While the entire town of Terezin was used as a concentration and internment camp, the biggest visual impact still comes from the “Small Fortress” of Terezin. While all of Terezin was a prison, the Fortress area feels much more like the traditional sense of the word. Barred cells, execution grounds, and a cemetery at the entrance where bodies from the mass grave were exhumed and individually interred.
Walking under the “Work Will Set You Free” banner and into the detention cells, the on-site guides lead you to a room that feels crowded even with a group of 8 or 10 tourists. This was, he explains, where 30 – 40 Jewish prisoners would be held. No windows, no bathroom, no room to even sit down to sleep. Prisoners who died at night would be held up by the press of bodies in the room, and only removed the next morning. Though this was not a ‘death camp’ per se, prisoners were executed as a sign of authority and many were simply worked to death by the Nazis at hard manual labor with very few rations. As a parting gift of sorts, when the Nazi authorities handed over Terezin to the Red Cross in the final days of World War II there was a typhus epidemic raging through the camp that would claim the lives of many who actually survived the war itself.
I don’t think I’ll ever truly understand the Holocaust, the Concentration Camps, or something of the scope of World War Two. Logically, of course, I know these things happened. Emotionally, the impact of that is hard to grasp. Being somewhere like Terezin, though, and seeing something like this makes it that little bit more accessible.
Combined Ticket (Terezin Fortress, Museum, and Magdeburg Barracks)
Adults: 210 CZK
Students, Children (8-18), Seniors (60+): 160 CZK
Family Ticket (2 Adults, 3 Children): 420 CZK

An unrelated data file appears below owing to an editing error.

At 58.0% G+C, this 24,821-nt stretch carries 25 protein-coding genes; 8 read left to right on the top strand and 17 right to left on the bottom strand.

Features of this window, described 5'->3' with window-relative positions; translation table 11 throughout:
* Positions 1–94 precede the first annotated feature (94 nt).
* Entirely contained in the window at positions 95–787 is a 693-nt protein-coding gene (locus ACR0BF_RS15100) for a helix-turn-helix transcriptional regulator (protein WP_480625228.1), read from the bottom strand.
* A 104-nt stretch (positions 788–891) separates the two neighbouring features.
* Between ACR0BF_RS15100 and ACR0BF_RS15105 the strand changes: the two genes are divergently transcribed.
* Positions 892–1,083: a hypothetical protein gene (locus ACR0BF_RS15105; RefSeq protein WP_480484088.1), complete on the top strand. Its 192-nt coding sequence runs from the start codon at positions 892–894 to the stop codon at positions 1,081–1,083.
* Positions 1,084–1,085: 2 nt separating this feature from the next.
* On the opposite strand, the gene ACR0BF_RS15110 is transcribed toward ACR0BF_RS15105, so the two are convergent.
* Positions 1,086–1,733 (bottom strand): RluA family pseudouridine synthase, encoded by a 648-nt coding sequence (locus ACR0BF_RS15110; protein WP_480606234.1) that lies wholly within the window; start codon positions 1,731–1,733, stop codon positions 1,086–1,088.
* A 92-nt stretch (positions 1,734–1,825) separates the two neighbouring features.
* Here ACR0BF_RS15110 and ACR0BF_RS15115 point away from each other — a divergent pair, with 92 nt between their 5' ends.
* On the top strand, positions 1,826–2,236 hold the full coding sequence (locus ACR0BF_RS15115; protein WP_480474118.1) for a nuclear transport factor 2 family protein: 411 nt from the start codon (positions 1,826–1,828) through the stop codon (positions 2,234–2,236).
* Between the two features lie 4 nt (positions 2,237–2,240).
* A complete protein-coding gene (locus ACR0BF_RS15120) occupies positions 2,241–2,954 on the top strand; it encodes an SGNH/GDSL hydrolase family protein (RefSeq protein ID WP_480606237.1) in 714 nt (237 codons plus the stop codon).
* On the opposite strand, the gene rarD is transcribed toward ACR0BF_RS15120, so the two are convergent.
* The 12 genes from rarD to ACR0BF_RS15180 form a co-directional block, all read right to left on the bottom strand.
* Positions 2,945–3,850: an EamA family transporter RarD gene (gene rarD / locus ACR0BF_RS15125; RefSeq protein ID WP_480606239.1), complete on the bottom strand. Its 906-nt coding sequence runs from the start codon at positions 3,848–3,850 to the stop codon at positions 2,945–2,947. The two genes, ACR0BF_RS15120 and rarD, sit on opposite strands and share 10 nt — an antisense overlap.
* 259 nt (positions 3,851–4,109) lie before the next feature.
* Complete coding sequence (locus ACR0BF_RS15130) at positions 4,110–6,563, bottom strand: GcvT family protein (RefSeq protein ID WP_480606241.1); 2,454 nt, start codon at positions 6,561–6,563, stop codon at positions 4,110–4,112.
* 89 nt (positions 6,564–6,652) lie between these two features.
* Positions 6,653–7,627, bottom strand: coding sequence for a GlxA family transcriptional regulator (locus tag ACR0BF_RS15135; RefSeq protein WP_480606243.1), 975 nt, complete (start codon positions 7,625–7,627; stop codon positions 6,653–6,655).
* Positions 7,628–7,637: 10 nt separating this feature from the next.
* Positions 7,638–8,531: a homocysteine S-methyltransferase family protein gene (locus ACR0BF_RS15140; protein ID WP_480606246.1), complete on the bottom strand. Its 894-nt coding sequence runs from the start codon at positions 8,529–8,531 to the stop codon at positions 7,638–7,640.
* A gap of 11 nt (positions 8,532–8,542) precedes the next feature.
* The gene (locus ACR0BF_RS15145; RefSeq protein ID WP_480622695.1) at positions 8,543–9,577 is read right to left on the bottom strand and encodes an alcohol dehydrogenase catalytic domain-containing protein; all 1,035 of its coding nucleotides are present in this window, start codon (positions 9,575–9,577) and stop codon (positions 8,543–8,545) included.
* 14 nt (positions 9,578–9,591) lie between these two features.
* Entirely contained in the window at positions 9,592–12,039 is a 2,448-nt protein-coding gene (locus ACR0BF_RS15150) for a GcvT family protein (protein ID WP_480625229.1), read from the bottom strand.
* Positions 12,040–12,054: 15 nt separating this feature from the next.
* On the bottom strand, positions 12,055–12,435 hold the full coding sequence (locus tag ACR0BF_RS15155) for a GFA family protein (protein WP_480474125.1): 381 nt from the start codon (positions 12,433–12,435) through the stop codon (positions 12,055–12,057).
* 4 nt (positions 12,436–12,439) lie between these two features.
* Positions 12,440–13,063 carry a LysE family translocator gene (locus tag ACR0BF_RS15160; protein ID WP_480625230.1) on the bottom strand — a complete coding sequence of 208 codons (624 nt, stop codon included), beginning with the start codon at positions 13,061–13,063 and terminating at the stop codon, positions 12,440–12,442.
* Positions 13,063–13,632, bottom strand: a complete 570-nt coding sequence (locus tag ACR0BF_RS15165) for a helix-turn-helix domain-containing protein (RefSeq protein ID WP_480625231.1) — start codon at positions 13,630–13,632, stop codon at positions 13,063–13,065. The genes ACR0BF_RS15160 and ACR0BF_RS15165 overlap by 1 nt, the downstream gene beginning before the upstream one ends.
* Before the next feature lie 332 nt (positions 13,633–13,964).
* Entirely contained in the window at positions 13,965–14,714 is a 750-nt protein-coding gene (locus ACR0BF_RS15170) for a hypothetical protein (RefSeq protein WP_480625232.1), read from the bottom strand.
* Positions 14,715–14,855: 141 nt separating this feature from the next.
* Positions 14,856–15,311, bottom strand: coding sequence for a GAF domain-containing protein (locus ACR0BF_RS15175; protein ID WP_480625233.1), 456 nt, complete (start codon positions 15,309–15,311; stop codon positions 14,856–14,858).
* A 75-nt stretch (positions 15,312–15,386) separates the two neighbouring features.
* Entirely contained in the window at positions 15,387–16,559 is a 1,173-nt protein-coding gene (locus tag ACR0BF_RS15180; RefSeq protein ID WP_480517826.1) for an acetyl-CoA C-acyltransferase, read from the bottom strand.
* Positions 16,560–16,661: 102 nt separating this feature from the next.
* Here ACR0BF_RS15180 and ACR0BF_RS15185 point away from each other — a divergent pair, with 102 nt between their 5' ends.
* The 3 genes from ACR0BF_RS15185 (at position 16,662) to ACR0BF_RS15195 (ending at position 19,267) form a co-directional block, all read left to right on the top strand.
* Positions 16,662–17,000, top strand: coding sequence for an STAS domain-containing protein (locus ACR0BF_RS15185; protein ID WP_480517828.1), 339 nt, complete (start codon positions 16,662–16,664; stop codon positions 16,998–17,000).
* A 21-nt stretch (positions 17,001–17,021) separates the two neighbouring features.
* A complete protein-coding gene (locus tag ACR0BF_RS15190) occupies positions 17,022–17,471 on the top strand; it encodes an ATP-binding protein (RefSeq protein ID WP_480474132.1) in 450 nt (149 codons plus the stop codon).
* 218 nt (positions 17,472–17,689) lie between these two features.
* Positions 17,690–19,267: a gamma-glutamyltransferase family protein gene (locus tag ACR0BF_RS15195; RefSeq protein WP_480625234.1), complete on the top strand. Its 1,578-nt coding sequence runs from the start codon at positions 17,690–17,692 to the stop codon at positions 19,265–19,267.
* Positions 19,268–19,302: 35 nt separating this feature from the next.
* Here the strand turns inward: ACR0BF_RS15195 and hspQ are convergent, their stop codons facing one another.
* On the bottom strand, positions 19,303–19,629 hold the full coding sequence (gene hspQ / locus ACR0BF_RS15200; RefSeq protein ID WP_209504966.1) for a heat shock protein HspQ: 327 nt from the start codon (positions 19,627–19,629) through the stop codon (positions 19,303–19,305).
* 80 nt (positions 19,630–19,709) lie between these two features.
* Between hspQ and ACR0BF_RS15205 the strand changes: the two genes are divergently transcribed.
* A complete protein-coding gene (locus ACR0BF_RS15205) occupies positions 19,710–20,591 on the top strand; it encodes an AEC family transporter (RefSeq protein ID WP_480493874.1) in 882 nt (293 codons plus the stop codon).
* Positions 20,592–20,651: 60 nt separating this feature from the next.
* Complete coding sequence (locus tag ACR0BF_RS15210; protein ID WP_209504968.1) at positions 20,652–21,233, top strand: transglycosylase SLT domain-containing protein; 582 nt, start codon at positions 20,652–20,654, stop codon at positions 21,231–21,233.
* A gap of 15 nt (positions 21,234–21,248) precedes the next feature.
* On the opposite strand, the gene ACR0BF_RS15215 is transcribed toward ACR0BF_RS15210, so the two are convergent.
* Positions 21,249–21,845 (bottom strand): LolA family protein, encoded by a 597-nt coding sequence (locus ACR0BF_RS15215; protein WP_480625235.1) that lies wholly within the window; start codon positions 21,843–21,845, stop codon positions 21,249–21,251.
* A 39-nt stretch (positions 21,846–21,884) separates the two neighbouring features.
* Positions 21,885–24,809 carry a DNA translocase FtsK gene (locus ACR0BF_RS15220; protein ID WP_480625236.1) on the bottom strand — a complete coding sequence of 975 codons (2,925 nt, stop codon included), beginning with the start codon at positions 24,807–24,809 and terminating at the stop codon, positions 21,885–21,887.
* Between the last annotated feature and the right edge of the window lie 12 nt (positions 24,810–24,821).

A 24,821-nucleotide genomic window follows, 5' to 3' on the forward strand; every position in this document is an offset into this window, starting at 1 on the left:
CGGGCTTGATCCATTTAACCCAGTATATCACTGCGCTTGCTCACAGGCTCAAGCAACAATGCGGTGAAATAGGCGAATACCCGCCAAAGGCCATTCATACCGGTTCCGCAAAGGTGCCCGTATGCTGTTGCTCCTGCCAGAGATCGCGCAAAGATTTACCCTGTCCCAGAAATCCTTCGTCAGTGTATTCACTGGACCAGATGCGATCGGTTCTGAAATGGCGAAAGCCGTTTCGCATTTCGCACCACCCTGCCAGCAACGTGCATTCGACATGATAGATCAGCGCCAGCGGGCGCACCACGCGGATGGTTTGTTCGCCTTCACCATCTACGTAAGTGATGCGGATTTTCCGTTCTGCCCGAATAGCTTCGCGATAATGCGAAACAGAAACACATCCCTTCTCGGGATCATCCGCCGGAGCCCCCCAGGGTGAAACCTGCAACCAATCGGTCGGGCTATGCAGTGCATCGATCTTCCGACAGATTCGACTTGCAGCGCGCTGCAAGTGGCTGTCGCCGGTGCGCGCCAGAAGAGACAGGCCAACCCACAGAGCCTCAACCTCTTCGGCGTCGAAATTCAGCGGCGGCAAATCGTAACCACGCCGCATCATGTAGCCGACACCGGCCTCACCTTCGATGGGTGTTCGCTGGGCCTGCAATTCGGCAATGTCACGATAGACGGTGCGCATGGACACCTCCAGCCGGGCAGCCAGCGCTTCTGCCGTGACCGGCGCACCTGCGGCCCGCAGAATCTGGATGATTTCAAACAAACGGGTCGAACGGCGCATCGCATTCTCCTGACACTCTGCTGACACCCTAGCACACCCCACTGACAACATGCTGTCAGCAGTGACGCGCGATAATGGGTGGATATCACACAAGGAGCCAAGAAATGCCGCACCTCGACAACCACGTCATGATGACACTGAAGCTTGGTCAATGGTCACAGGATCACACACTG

Single Ticket (Either the Fortress or the Museum/Magdeburg Barracks)
Adults: 170 CZK
Reduced: 140 CZK
A Guided Tour is included in the price of the Terezin Fortress ticket.
Photography permits for Terezin Concentration Camp cost an extra 50 CZK.
Terezin Concentration Camp/Fortress: 8:00 – 16:30 (18:00 April – October)
Ghetto Museum and Magdeburg Barracks: 9:00 – 17:30 (18:00 April – October)
Busses (80 CZK each way) leave from stand #7 at Prague’s ‘Nádrazí Holesovice’ train station about once each hour from 6:00 – 20:00, and take roughly an hour to get between the two. The final bus from Terezin back to Prague departs just after 18:00.
I was in Prague primarily to work as a photographer with GetYourGuide, including on their Terezin Tour. If you’re looking for a quick visit, their tour is a pretty good choice since it means you won’t be tied to public transit schedules. If you want to linger for a while, though, use the information above to get to Terezin on your own.
If you’re in Prague for more than just a few nights, I stayed with AirBnB at Anton’s place while in Prague, and it was definitely worth looking at if you’ll be in town for more than just a few days and want to stay outside the more touristy areas. If you’re not already on AirBnB, you can sign up here for $25 credit after your first stay.
If you’re in on a shorter trip, the Prague Square Hostel is about as central as it gets. It’s about halfway between Charles Bridge and the Mustek Metro station, so convenient to just about anywhere in Prague that you want to go.